The ICC is charging al-Bashir with war crimes against humanity related to the violence in Darfur. As the Associated Press points out, the U.S. is not a member of the court, though the White House has pushed for accountability for those who have committed atrocities.
Gibbs did urge "restraint on the part of all parties, including the government of Sudan," as the "process moves forward." There is concern that there will be increased violence by the Sudanese government as a result of the warrant.
"Further violence against civilians, Sudanese or foreign interests is to be avoided and won't be tolerated," he said.
Secretary Of State Hillary Clinton, meanwhile, said that al-Bashir can "can certainly contest" the charges if he wants to.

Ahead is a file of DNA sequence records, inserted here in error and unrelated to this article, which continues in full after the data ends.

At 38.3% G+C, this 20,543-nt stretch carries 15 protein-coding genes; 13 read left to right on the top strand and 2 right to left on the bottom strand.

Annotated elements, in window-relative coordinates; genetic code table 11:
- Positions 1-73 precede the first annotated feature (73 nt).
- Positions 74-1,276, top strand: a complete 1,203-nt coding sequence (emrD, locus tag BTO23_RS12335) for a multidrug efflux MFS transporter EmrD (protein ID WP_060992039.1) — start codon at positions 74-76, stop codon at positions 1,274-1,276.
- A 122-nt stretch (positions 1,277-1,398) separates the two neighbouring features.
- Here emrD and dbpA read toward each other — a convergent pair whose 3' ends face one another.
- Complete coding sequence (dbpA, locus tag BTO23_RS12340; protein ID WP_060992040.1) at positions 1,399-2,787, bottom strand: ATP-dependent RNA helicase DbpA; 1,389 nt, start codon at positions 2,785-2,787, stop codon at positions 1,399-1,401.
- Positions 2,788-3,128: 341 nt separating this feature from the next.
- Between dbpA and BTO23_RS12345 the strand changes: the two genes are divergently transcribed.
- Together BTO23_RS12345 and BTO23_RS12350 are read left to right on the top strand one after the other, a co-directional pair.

"President Bashir would have a chance to have his day in court if he believes that the indictment is wrongly charged," she said.
State Department deputy spokesman Gordon Duguid, meanwhile, said all parties should cooperate with the court's decision, adding that "it is evident that the government of Sudan has the brunt of the responsibility for what has happened in Darfur."
And Reuters quotes State Department spokesman Robert Wood saying that the U.S. "believes those who have committed atrocities should be brought to justice."